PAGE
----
The truth about the negative effects that plastic waste has on the environment is hopefully starting to become common knowledge. With each new scientific study, we learn more about what our plastic trash really does to living organisms and their habitat – and why we really need to do something about it. According to new research published in the peer-reviewed journal Science, our plastic waste is impacting the world’s already struggling coral reefs.
According to the research, coral reefs that are clogged with plastic are 20 times more likely to be diseased than those corals that free from immediate plastic pollution. During the research, scientists tested 124,000 corals from 159 reefs located across the Asia Pacific region. The study, conducted between 2011 and 2014, determined that pieces of plastic cut corals, deprive them of light and oxygen, and provide a means for pathogens to invade the organisms.
Out of all the plastic-clogged corals studied, 89 percent were diseased. When it comes to corals that were plastic-free, the same was true for just 4 percent. The new research also suggests that there are now some 11 billion pieces of plastic that litter coral reefs in the Asia-Pacific region and the researchers estimate that this figure will increase by 40 percent by 2025.
“Corals are animals just like me and you – they become wounded and then infected,” Joleah Lamb, the study’s research leader, told the Guardian. “Plastics are ideal vessels for microorganisms, with pits and pores, so it’s like cutting yourself with a really dirty knife.”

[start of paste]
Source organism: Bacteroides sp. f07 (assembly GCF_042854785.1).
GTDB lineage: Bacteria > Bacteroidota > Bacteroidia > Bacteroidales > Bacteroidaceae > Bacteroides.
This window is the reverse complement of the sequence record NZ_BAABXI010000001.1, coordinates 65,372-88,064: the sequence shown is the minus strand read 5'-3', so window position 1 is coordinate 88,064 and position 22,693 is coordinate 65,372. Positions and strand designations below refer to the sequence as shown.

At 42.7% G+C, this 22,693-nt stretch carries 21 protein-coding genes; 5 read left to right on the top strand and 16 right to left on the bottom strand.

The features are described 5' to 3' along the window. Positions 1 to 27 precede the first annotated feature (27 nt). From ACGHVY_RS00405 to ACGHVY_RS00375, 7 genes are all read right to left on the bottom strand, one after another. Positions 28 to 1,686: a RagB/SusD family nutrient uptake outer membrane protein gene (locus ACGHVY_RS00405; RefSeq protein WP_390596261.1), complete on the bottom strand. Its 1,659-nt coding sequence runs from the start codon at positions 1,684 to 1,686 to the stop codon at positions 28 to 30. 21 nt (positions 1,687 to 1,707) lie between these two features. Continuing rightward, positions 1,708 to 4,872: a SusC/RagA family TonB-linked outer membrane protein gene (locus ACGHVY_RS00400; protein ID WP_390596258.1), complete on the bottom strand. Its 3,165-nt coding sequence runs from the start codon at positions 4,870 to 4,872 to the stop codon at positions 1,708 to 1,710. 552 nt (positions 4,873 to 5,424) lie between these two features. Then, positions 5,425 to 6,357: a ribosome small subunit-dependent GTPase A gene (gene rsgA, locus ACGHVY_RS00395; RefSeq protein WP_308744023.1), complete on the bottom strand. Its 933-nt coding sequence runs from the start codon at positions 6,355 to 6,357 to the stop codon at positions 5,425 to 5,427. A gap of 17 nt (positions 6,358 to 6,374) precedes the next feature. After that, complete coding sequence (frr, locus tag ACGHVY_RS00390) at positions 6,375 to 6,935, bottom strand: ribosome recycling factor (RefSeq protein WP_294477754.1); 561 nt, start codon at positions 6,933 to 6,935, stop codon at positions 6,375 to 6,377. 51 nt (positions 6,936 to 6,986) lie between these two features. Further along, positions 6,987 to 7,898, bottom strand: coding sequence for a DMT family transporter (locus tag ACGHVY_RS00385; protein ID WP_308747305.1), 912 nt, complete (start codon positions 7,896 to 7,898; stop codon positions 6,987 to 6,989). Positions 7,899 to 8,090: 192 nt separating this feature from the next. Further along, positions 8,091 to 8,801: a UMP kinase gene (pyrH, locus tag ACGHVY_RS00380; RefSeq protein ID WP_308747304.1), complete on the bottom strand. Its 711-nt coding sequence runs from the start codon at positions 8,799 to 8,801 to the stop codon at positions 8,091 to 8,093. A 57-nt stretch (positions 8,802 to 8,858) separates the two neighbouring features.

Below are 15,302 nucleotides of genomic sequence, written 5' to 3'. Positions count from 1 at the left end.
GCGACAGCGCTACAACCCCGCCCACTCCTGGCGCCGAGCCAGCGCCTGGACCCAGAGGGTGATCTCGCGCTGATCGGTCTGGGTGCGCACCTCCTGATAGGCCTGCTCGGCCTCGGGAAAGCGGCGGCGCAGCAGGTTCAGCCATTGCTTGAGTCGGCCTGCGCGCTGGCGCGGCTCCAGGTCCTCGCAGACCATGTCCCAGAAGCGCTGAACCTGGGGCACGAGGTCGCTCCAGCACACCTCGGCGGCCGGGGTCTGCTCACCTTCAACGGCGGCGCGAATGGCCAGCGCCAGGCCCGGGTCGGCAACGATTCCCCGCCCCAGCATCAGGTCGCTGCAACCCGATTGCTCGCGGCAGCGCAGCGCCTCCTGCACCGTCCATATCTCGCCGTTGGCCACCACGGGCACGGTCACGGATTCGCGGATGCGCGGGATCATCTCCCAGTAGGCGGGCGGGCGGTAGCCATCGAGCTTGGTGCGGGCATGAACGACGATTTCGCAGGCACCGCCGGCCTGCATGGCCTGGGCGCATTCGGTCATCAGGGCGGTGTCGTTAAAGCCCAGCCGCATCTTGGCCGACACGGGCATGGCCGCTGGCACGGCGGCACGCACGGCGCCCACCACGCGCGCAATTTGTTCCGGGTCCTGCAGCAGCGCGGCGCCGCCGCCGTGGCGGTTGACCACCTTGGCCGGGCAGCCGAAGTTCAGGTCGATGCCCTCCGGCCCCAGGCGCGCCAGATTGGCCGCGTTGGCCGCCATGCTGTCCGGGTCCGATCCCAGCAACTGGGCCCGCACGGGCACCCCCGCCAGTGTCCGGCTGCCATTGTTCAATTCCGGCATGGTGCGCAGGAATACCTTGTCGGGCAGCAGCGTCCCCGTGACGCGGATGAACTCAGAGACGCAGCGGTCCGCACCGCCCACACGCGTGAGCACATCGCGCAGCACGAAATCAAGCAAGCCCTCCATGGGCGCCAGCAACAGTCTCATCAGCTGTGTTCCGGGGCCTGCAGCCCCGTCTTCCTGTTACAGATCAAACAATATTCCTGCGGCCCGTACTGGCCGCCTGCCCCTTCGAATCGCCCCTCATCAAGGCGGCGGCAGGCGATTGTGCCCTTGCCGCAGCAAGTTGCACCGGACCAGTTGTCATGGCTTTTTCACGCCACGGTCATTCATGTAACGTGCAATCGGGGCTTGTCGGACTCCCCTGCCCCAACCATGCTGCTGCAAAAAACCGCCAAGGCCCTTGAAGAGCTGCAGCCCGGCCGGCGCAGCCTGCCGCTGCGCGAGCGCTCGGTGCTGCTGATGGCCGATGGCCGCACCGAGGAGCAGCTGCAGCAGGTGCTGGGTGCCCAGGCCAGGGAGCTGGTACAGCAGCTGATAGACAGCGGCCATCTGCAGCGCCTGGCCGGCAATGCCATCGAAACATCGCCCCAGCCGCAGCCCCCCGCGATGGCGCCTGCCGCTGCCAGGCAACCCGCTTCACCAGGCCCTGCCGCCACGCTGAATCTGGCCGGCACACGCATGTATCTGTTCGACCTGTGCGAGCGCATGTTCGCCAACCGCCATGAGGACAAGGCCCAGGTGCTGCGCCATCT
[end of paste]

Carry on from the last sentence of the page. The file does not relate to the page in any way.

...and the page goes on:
Coral reefs support a variety of life which rivals that of the forests of the Amazon or New Guinea, WWF emphasizes. Those fascinating organisms are home to 25 percent of all marine life on the planet. They are also crucial for at least 275 million people who rely on them for food, coastal protection from storms, and income from tourism, the Guardian points out.
Tragically, corals also face serious threats due to human activity, especially as a result of climate change, overfishing – and, of course, pollution. The need to cut our plastic pollution is “critical,” scientists said. Around 8.8 million tons of plastic waste end up in the oceans every year, sadly it takes hundreds of years for these plastics to break down into microscopic pieces, meaning their impact can be felt for centuries.
“The take-home message for individuals is to be more considered about the amount of single-use plastics you are using and think about where your plastic goes,” Lamb said. “These little things do matter.”
To find out how you can help by making conscious decisions about your plastic use, check out One Green Planet’s #CrushPlastic campaign!
Image source: NOAA Photo Library/Flickr